Explainability and interpretability are two terms used to describe to what degree humans can understand the internal workings of a machine learning model or what factors are used to make a decision.
The accuracy with which a machine learning model can associate a cause to an effect is referred to as interpretability. So, if an organisation wants high model transparency and to understand why and how the model is making predictions, they must examine the inner mechanics of the AI/ML method. This means interpreting the model's weights and features in order to determine the output. When a model has full transparency, it means we can answer the exact why and how of the model’s behaviour.
However, high interpretability generally comes at the expense of performance. If an organisation strives for high performance while still having a broad understanding of the model's behaviour, model explainability becomes more important.
Explainability refers to the ability to take an ML model and explain its behaviour in human terms. With complex models, it is impossible to fully comprehend how and why the inner mechanics influence the prediction. However, you can discover meaning between input data attributions and model outputs using model agnostic methods, which allows you to explain the nature and behaviour of the AI/ML model.
4. Time Series
What is time series analysis?
One of the easier concepts on this list to explain, time series analysis involves analysing a series of data points collected at consistent intervals over a defined time period instead of just sporadically or randomly.
Time is an important measure because it shows how the data changes over time as well as the end outcome. It offers another source of information as well as a predetermined order of data dependencies.
To ensure accuracy and stability, time series analysis typically necessitates a large number of data points. A large data set ensures that your sample size is representative and reveals the most important key trends. It also ensures that any discovered trends or patterns are not anomalies and can account for seasonal variation. Time series data can also be used for forecasting—predicting future data based on past data.
Time series in action example:
Time series analysis is used in organisations to review trends over time and then make decisions based on that insight for all sorts of data. For example, daily stock prices, daily levels of rainfall, the quarterly average house prices in an area, or the percentage of people unemployed in a given month etc.
5. Data Privacy, Ethics and Regulations
Data privacy is frequently associated with AI models that use consumer data. Users unsurprisingly have reservations about automated technologies that collect and use their data, which may contain confidential information. Because AI models rely on high-quality data to produce meaningful results, their survival is dependent on privacy protection being built into their design.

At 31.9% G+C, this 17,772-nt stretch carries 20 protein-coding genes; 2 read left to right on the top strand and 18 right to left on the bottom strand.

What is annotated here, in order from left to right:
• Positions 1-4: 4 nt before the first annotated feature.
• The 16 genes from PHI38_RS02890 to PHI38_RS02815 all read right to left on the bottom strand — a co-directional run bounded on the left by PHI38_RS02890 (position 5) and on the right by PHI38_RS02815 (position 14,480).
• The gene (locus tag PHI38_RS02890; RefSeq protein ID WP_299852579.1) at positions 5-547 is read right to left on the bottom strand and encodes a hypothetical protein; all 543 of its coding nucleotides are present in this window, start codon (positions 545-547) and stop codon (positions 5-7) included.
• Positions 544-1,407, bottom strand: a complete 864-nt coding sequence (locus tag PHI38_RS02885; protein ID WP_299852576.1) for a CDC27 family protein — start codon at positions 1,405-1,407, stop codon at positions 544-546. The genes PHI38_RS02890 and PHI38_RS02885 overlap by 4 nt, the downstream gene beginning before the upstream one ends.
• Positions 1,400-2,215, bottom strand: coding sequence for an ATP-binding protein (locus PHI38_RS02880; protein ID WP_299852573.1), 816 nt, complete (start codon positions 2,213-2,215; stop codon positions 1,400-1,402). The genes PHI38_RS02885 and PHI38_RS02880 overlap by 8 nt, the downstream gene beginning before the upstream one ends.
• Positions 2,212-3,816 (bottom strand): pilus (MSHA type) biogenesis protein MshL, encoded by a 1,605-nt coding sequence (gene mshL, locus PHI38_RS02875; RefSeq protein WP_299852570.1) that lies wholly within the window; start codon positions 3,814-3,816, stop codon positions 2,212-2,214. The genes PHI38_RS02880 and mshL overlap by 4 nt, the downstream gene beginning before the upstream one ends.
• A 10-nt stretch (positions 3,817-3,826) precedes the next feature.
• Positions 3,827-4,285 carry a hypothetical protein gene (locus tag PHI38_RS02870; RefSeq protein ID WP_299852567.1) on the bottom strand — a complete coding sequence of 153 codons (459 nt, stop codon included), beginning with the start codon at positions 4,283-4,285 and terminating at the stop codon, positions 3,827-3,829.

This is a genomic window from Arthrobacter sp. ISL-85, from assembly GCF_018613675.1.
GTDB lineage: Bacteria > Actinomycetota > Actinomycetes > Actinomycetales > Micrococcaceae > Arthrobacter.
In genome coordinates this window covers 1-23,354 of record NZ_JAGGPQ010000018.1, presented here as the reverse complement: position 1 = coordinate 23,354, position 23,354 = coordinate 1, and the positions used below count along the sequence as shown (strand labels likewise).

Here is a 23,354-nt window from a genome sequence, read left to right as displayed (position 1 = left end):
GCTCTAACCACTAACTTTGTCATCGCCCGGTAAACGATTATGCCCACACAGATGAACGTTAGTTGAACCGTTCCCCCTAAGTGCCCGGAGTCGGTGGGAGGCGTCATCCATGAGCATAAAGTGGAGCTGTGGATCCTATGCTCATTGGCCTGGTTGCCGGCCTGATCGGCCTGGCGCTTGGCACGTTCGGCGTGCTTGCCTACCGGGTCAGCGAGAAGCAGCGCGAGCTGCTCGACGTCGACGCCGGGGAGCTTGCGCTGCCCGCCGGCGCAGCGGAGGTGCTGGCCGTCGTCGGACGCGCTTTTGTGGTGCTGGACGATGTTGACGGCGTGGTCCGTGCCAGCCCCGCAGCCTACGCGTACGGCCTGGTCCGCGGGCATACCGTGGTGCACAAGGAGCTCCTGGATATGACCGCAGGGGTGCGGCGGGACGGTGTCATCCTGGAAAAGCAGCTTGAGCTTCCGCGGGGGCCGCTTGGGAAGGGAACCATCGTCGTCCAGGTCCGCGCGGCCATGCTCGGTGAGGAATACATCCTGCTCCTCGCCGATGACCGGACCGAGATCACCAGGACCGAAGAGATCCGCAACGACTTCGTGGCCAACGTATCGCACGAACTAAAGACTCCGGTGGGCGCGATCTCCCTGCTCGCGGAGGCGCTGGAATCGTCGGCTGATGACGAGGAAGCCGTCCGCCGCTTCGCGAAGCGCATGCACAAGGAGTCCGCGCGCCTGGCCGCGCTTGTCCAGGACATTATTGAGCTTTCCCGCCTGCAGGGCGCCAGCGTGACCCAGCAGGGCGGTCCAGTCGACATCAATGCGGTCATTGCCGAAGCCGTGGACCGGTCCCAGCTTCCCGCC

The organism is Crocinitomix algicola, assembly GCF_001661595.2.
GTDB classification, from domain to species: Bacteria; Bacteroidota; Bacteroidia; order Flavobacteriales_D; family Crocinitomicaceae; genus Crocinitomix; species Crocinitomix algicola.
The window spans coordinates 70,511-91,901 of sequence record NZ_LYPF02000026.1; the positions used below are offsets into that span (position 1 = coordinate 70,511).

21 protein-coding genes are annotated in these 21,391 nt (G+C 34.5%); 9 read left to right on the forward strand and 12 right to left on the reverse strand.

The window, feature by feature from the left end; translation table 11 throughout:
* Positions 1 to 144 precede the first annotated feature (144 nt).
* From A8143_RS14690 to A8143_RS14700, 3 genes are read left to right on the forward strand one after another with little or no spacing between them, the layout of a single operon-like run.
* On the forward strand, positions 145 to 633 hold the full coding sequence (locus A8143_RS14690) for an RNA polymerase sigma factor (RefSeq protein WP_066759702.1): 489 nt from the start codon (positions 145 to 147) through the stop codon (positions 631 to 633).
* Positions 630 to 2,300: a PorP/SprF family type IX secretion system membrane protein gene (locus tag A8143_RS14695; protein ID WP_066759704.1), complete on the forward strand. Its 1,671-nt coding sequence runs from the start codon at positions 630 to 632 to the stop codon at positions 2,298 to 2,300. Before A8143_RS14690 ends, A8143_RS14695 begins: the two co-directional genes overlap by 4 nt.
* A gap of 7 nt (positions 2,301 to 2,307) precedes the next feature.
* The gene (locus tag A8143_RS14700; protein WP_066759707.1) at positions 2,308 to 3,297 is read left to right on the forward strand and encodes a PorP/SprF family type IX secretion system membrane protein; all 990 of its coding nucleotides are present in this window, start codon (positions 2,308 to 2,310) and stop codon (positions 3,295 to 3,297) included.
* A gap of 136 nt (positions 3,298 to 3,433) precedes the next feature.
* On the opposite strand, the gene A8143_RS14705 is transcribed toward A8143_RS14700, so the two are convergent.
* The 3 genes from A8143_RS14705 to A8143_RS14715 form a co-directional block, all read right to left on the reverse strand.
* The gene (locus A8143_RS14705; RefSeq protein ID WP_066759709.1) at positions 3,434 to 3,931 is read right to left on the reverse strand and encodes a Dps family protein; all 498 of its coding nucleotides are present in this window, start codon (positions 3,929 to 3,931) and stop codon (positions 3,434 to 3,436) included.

Great data and privacy management practises have a lot to do with the company's core organisational values, business operations, and security management, and are more than just a way to assuage customers' fears and concerns. Privacy issues have been extensively researched and publicised, and consumer privacy remains a critical concern.
Our Level 7 AI and Data Science apprentices frequently express interest in learning how to interpret policies, ethics and regulations in relation to AI and data and the programme incudes a dedicated module exploring these topics in-depth.
Data Privacy, Ethics and Regulations in action example:
Organisations need to be up to date and have a thorough understanding of data privacy rules like GDPR, so as to avoid creating risks for a business if the rules are not adhered to correctly.
Wrapping things up
So there you have it, those are the top 5 topics that our AI and Data Science apprentices are excited to learn more about to prepare them for success in the field of data science and analysis.
The paragraphs above give only the briefest of summaries on what are vast and complicated topics which are covered in-depth over the course of our 15 month long apprenticeship programme, along with many other topics including supervised and unsupervised learning, ensemble methods, product management for AI and more.
Develop your data science skills with Cambridge Spark apprenticeships
At Cambridge Spark, we strive to enable organisations to achieve their business goals by educating their workforce in data science & artificial intelligence. In addition to the Level 7 AI and Data Science apprenticeship discussed in this article, we also offer several other data skills apprenticeship programmes to match any level of interest and ability.
And if your company doesn’t meet apprenticeship requirements, we also offer corporate training courses such as our Data Fluency for Leaders course, our Data Analysis Foundations course and our Digital Leader Executive programme.
What to find out more? Fill out the form at the bottom of the page and one of our consultants will contact you directly to answer any questions you may have.